Myth 1: The children will be psychologically damaged
This is just a myth. The evidence doesn’t support this.
Research dating back from as early as the 1970s has shown that, in terms of psychological functioning, children who have lesbian and or gay parents do just as well as children of heterosexual parents. They are not psychologically damaged.
Myth 2: The children will be bullied and this is not fair on the child
One argument that you may encounter is that the children of LGBTI families will have it tougher in society. They will be, for example, bullied and excluded from other opportunities that their peers will have just because their parents are LGBTI.
Implied in this argument is the belief that it is OK for homophobic bullying, biphobic bullying and transphobic bullying to exist in society.
But this type of bullying is extraordinary it shouldn’t be allowed to take place. It is extraordinary in the same way that racist bullying is extraordinary. Not all children are subjected to racist bullying and not all children should be subjected to homophobic, transphobic or biphobic bullying.
Rather than excluding someone from being a parent because of the unacceptable behavior of someone else, help address the root of the problem by stamping out bullying.
Myth 3: The children will turn out to be gay or transgender
Children from female and male same-sex parent families don’t experience any greater sexual or gender confusion than their equivalents from heterosexual families. There have been far fewer studies that have investigated this with transgender and intersex families. However, the lack of evidence to show that this isn’t true does not mean that it is true.
Admittedly, just like children from straight families, the children from LGBTI families will most probably look up to their parents and want to be just like them. This is normal. At certain points of their life, this is a sign of healthy development.
At the same time, there is no evidence to suggest that having an LGBTI role model is harmful to any individual. This is true regardless of whether or not they are related to them by blood or friendship. Plus, having an LGBTI role model does not mean that the child will assume their sexual or gender orientation.
Myth 4: It won’t be good for society
LGBTI individuals and couples make good families and good parents. For example, when it comes to adoption they help the state by providing a home for children receiving welfare. This has positive economic and social implications for society. Research has shown that children being cared for by the state generally do less well than children cared for by individuals or families.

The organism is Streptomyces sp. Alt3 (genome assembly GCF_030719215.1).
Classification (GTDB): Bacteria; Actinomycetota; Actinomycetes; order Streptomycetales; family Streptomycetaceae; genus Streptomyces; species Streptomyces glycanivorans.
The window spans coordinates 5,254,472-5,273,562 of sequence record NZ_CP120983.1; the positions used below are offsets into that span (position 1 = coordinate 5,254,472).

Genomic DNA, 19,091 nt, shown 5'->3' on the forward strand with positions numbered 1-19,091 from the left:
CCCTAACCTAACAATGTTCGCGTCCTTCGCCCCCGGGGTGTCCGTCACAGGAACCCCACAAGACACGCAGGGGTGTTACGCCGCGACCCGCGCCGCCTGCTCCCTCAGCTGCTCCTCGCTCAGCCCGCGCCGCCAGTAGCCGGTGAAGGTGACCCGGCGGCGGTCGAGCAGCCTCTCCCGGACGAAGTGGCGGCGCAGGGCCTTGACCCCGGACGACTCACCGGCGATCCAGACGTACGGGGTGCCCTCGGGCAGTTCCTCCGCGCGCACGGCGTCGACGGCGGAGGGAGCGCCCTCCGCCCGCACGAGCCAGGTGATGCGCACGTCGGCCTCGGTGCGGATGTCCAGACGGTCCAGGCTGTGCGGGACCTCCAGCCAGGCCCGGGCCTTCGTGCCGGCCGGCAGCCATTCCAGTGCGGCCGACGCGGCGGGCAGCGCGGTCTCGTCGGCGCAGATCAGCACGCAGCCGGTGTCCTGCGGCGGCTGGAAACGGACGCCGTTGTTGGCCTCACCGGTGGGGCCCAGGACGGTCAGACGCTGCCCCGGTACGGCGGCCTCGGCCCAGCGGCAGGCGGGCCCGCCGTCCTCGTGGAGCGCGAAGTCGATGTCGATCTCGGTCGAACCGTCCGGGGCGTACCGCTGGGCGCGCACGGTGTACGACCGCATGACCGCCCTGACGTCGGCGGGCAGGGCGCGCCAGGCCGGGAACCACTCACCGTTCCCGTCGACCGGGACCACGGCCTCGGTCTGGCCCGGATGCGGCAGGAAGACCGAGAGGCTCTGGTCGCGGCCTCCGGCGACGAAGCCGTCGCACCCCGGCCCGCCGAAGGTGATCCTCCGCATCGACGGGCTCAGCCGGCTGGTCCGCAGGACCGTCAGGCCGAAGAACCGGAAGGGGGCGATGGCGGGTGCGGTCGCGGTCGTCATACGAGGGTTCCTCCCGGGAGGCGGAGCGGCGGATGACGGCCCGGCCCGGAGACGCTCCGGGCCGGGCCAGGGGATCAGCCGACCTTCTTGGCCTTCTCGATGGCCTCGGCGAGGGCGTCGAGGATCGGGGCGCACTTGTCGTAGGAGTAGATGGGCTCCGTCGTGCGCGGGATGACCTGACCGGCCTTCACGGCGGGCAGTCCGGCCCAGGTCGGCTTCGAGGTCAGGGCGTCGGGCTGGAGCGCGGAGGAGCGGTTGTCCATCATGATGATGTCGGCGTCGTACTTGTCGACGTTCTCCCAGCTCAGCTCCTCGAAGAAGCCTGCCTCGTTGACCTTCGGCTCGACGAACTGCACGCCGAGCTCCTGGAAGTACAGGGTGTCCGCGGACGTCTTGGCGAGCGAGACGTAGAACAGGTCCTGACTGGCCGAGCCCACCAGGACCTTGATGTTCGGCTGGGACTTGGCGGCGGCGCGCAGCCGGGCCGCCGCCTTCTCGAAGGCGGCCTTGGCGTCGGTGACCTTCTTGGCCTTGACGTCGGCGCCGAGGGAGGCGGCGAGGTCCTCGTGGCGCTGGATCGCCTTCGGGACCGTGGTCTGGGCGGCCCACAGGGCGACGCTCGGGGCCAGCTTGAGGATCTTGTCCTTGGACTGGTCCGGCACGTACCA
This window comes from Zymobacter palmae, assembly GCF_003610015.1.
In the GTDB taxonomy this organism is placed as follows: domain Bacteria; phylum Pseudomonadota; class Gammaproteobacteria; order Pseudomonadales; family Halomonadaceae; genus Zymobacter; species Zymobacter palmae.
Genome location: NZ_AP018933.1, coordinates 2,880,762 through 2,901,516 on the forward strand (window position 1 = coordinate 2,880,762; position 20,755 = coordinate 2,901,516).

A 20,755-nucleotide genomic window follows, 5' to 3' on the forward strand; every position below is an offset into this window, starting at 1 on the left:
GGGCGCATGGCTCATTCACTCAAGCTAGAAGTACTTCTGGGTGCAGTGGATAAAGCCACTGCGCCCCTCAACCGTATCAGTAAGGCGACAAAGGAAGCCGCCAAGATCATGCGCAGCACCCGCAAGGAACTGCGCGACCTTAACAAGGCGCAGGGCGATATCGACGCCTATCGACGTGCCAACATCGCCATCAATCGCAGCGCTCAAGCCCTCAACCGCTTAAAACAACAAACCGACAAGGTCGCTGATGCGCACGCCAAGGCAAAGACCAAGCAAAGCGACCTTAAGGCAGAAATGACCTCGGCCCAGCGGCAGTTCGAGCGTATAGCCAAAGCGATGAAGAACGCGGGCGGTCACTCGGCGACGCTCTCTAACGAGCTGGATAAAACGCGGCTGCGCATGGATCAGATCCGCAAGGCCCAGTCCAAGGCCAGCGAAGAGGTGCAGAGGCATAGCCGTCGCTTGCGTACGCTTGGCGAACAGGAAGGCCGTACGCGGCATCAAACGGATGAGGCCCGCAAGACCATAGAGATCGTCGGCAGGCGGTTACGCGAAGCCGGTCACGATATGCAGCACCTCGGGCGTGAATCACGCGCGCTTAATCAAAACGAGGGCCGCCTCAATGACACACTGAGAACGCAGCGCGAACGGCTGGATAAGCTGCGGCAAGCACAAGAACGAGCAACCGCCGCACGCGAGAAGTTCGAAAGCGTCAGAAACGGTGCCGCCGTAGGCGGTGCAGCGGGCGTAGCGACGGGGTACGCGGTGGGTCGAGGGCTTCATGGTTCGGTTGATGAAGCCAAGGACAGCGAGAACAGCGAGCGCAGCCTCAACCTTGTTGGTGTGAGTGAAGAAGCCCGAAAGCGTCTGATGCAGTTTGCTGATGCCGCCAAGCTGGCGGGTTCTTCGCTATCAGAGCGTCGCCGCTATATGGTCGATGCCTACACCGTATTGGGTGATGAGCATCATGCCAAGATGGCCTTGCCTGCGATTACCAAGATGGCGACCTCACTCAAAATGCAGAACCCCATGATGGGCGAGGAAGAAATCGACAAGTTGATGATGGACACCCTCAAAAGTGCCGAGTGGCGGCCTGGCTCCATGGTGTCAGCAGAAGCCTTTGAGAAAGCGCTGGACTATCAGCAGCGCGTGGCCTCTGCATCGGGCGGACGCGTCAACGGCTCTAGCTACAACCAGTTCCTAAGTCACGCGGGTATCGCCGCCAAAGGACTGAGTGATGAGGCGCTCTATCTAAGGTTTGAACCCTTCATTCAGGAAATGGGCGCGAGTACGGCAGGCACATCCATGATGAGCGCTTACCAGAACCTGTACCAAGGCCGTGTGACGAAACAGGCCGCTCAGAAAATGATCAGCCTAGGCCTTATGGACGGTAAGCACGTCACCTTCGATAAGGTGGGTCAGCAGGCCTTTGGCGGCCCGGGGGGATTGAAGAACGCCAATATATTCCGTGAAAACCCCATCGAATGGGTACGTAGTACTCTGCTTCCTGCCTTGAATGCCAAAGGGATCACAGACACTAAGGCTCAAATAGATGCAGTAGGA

Research has shown that children with gay or lesbian adoptive parents do just as well psychologically and cognitively (thinking) as compared to their straight counterparts. Research also shows that this is true even when children from high-risk backgrounds are placed with gay or lesbian parents.
Myth 5: Children need both a mother and a father
The research into this shows that this isn’t the case.
For example, the research into whether or not lesbians make good enough mothers dates back to the 1970s. Since this time the research has grown considerably. Over many decades the research has consistently shown that children with lesbians as mothers are not negatively impacted upon psychologically by having two moms.
This evidence shows that children don’t need a mother and a father. In fact what the research shows is that children need a loving and stable environment that is supportive of them and one that nurtures them. This type of environment is quite clearly already being provided by lesbian, gay, trans, gender queer or intersex families around the world.
Golombok S. Unusual families. Reproductive Biomedicine Online 2005 Mar;10 Suppl 1:9-12.
Golombok S, Perry B, Burston A, Murray C, Mooney-Somers J, Stevens M, et al. Children with Lesbian Parents: A Community Study. Developmental Psychology 2003;39(1):20-33.
Golombok S. Adoption by lesbian couples. BMJ 2002 15;324(7351):1407-8.
Lavner JA, Waterman J, Peplau LA. Can Gay and Lesbian Parents Promote Healthy Development in High-Risk Children Adopted from Foster Care? American Journal of Orthopsychiatry 2012;82(4):465-472.